Submitted to: World Congress International Society for Fat Research
Publication Type: Abstract Only
Publication Acceptance Date: 9/20/2001
Publication Date: N/A
Citation: N/A Interpretive Summary:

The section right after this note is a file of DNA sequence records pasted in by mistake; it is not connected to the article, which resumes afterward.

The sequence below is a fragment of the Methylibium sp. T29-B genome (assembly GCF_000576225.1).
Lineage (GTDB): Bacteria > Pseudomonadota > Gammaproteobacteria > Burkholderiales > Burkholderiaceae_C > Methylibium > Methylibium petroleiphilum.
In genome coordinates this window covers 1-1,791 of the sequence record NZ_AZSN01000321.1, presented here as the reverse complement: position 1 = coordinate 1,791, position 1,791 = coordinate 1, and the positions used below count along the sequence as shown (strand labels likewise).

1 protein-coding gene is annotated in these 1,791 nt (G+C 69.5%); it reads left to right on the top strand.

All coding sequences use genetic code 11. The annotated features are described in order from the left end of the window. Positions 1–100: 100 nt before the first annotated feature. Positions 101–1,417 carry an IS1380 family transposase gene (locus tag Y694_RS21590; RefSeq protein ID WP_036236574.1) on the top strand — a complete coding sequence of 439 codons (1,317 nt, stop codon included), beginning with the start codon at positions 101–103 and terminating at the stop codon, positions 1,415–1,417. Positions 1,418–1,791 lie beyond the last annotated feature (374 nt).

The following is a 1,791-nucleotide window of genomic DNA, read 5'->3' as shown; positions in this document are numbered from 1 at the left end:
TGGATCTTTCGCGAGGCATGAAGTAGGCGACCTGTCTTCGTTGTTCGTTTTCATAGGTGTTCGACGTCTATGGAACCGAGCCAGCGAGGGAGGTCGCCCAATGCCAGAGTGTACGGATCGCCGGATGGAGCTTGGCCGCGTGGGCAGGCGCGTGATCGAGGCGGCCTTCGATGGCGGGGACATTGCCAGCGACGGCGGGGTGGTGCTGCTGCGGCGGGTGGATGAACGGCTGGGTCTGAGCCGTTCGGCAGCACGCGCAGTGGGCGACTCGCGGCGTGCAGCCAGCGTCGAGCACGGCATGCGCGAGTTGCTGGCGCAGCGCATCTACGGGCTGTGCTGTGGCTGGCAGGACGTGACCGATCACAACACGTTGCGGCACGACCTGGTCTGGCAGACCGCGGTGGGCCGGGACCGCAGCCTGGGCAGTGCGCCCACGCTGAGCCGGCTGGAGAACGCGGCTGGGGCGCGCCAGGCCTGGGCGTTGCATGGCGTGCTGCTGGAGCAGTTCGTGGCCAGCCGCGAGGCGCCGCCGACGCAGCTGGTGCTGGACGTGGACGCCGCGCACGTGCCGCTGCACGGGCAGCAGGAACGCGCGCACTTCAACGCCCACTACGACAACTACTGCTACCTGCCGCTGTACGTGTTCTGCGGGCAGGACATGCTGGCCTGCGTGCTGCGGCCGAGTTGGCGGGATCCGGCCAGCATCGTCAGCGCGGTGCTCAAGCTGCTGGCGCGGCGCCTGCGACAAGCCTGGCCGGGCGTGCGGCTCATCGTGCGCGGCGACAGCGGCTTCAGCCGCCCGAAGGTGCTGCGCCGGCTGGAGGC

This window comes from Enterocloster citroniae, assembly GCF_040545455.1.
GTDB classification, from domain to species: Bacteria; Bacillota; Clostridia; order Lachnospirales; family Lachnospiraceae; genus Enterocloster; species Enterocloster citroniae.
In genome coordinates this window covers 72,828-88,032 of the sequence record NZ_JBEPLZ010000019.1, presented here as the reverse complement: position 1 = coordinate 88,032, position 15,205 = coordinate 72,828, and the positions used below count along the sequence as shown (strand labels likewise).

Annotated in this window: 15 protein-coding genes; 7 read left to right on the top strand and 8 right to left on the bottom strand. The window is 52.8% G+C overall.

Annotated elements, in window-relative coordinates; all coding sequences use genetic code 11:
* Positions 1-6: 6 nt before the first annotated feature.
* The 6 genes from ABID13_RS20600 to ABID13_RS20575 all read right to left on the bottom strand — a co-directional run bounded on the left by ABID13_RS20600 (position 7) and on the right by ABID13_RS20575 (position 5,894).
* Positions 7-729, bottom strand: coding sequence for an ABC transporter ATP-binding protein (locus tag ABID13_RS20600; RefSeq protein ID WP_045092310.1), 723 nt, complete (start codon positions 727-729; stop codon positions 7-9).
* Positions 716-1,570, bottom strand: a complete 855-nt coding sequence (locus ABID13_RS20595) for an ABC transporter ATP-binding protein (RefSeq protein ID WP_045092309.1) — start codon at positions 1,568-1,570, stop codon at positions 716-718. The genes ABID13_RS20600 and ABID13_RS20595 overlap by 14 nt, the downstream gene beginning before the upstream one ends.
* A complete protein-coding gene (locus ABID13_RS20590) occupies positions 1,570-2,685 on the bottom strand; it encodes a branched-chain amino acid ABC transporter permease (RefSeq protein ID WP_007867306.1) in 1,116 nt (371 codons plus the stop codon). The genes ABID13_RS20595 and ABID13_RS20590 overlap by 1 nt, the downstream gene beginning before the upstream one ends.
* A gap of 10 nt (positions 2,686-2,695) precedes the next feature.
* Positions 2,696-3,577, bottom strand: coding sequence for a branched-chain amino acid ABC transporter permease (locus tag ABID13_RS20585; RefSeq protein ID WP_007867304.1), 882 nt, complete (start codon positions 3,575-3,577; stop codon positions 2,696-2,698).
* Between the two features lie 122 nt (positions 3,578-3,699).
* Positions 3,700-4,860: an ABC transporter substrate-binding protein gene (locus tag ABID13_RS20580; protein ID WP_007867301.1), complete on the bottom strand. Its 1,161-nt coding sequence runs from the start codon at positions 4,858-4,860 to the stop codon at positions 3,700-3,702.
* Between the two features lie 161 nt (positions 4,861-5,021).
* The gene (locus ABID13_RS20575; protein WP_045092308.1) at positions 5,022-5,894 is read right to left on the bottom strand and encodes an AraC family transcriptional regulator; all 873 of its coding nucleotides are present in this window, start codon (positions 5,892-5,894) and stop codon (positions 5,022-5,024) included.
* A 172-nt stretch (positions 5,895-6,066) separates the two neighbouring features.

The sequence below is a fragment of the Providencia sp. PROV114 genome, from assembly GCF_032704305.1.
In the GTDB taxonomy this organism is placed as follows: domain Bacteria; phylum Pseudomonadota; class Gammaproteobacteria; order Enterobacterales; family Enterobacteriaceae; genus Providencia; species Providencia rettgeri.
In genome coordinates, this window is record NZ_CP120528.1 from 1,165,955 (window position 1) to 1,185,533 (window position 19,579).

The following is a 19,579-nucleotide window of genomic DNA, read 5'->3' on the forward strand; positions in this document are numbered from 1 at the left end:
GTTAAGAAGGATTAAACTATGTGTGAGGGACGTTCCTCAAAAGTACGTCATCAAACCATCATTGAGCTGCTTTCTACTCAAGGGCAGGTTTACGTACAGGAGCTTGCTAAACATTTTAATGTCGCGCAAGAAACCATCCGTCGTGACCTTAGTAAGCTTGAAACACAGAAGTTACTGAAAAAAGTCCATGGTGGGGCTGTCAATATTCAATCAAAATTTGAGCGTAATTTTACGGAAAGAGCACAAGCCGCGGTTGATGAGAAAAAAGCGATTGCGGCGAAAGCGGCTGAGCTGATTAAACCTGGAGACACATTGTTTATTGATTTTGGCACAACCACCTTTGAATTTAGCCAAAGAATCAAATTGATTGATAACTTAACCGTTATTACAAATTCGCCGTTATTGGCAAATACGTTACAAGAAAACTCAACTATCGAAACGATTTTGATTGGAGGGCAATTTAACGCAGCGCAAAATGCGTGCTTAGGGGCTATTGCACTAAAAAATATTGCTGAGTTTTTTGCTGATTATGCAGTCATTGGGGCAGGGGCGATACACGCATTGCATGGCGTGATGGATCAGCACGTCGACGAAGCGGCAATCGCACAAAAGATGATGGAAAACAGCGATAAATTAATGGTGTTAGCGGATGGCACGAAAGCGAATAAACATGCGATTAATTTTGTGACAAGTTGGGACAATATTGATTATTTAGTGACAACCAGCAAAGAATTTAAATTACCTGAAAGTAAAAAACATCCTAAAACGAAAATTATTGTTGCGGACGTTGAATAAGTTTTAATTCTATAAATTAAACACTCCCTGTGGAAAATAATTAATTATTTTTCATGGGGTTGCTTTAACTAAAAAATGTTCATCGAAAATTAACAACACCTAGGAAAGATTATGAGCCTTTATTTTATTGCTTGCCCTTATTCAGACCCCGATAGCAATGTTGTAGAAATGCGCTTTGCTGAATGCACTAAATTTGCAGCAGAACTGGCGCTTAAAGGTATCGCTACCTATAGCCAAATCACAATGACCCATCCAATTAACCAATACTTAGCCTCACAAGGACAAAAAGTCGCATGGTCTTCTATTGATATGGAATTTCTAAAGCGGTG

Technical Abstract: Since the demonstration of a diesel engine operating on peanut oil in 1900, vegetable oils have been known to be a source of diesel fuel. Through the 1940's, numerous articles were published. The background was often to provide tropical colonies of European countries a degree of energy independence. Palm oil ethyl ester, which meets the definition of "biodiesel" as the mono-alkyl esters of vegetable oils or animal fats, was examined during that time. The energy security background and interest in alternative diesel fuels resurfaced in the late 1970's. Vegetable oil methyl esters were reported in 1980 to solve the problem of high viscosity of neat vegetable oils, which causes operational problems such as engine deposits. Neat vegetable oils were then largely abandoned as alternative diesel fuels. Other solutions to the viscosity problem, co-solvent blending, pyrolysis, and diluting with petrodiesel fuel, have not advanced nearly as far towards commercial use. In the United States, policy-driven legislation such as the Clean Air Act Amendments and the Energy Policy Act (EPACT) promotes the use of alternative fuels to reduce pollution and secure energy supplies. For biodiesel, using an abundant agricultural commodity, soybean oil, is an additional incentive. Neat biodiesel and "B20" (20:80 biodiesel/ petrodiesel) are recognized as alternative fuels under EPACT. A provisional ASTM biodiesel standard exists. Subsequently, biodiesel use has extended to regulated municipal and government fleets, underground mining and marine uses, fuel oils, jet fuels and many other applications. Research challenges are reduction of NOx exhaust emissions and improvement of cold-flow properties.